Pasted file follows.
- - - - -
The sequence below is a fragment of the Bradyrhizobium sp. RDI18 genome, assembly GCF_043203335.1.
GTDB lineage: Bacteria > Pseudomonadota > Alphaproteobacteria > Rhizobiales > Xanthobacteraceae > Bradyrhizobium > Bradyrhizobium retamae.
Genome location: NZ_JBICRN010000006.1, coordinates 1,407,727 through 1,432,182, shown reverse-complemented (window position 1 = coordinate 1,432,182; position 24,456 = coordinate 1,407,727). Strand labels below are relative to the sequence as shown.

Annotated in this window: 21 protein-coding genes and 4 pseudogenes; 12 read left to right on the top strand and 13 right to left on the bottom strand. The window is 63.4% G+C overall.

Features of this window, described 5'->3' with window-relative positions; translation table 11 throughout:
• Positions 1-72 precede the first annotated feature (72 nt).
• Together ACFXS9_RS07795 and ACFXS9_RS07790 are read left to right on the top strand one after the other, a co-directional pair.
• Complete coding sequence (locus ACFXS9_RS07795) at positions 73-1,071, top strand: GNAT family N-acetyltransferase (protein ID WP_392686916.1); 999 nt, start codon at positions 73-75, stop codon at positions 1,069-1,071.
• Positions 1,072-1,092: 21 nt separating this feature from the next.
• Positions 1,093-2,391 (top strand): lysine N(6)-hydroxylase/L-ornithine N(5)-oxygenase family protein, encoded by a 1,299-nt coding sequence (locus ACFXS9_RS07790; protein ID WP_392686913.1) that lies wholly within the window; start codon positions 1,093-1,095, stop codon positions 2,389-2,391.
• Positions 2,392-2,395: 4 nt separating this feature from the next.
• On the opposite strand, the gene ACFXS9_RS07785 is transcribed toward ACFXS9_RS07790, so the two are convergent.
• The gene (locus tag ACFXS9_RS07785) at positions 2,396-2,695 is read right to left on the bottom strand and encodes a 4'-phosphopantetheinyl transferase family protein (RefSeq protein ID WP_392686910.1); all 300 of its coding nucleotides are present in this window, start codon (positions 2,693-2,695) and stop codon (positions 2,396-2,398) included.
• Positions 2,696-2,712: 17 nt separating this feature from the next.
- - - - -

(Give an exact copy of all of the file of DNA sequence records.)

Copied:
The sequence below is a fragment of the Bradyrhizobium sp. RDI18 genome, assembly GCF_043203335.1.
GTDB lineage: Bacteria > Pseudomonadota > Alphaproteobacteria > Rhizobiales > Xanthobacteraceae > Bradyrhizobium > Bradyrhizobium retamae.
Genome location: NZ_JBICRN010000006.1, coordinates 1,407,727 through 1,432,182, shown reverse-complemented (window position 1 = coordinate 1,432,182; position 24,456 = coordinate 1,407,727). Strand labels below are relative to the sequence as shown.

Annotated in this window: 21 protein-coding genes and 4 pseudogenes; 12 read left to right on the top strand and 13 right to left on the bottom strand. The window is 63.4% G+C overall.

Features of this window, described 5'->3' with window-relative positions; translation table 11 throughout:
• Positions 1-72 precede the first annotated feature (72 nt).
• Together ACFXS9_RS07795 and ACFXS9_RS07790 are read left to right on the top strand one after the other, a co-directional pair.
• Complete coding sequence (locus ACFXS9_RS07795) at positions 73-1,071, top strand: GNAT family N-acetyltransferase (protein ID WP_392686916.1); 999 nt, start codon at positions 73-75, stop codon at positions 1,069-1,071.
• Positions 1,072-1,092: 21 nt separating this feature from the next.
• Positions 1,093-2,391 (top strand): lysine N(6)-hydroxylase/L-ornithine N(5)-oxygenase family protein, encoded by a 1,299-nt coding sequence (locus ACFXS9_RS07790; protein ID WP_392686913.1) that lies wholly within the window; start codon positions 1,093-1,095, stop codon positions 2,389-2,391.
• Positions 2,392-2,395: 4 nt separating this feature from the next.
• On the opposite strand, the gene ACFXS9_RS07785 is transcribed toward ACFXS9_RS07790, so the two are convergent.
• The gene (locus tag ACFXS9_RS07785) at positions 2,396-2,695 is read right to left on the bottom strand and encodes a 4'-phosphopantetheinyl transferase family protein (RefSeq protein ID WP_392686910.1); all 300 of its coding nucleotides are present in this window, start codon (positions 2,693-2,695) and stop codon (positions 2,396-2,398) included.
• Positions 2,696-2,712: 17 nt separating this feature from the next.